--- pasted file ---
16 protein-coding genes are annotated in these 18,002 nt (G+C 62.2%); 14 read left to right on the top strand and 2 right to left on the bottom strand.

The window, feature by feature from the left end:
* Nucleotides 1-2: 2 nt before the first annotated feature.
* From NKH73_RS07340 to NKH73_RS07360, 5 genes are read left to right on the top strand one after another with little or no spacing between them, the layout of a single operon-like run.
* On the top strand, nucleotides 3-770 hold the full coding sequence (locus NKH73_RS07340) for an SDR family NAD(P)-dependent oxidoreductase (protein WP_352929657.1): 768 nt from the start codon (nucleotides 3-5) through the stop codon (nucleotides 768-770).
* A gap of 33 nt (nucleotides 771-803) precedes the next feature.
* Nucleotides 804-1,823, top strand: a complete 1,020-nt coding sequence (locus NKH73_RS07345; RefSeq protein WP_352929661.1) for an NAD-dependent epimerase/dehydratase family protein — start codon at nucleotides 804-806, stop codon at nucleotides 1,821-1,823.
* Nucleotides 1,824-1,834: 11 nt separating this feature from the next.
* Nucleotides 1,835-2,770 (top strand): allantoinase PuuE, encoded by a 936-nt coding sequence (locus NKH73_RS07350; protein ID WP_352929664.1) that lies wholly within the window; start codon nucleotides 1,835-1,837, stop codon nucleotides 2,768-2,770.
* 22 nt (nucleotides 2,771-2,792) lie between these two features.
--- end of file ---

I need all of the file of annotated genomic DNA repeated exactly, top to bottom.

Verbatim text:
16 protein-coding genes are annotated in these 18,002 nt (G+C 62.2%); 14 read left to right on the top strand and 2 right to left on the bottom strand.

The window, feature by feature from the left end:
* Nucleotides 1-2: 2 nt before the first annotated feature.
* From NKH73_RS07340 to NKH73_RS07360, 5 genes are read left to right on the top strand one after another with little or no spacing between them, the layout of a single operon-like run.
* On the top strand, nucleotides 3-770 hold the full coding sequence (locus NKH73_RS07340) for an SDR family NAD(P)-dependent oxidoreductase (protein WP_352929657.1): 768 nt from the start codon (nucleotides 3-5) through the stop codon (nucleotides 768-770).
* A gap of 33 nt (nucleotides 771-803) precedes the next feature.
* Nucleotides 804-1,823, top strand: a complete 1,020-nt coding sequence (locus NKH73_RS07345; RefSeq protein WP_352929661.1) for an NAD-dependent epimerase/dehydratase family protein — start codon at nucleotides 804-806, stop codon at nucleotides 1,821-1,823.
* Nucleotides 1,824-1,834: 11 nt separating this feature from the next.
* Nucleotides 1,835-2,770 (top strand): allantoinase PuuE, encoded by a 936-nt coding sequence (locus NKH73_RS07350; protein ID WP_352929664.1) that lies wholly within the window; start codon nucleotides 1,835-1,837, stop codon nucleotides 2,768-2,770.
* 22 nt (nucleotides 2,771-2,792) lie between these two features.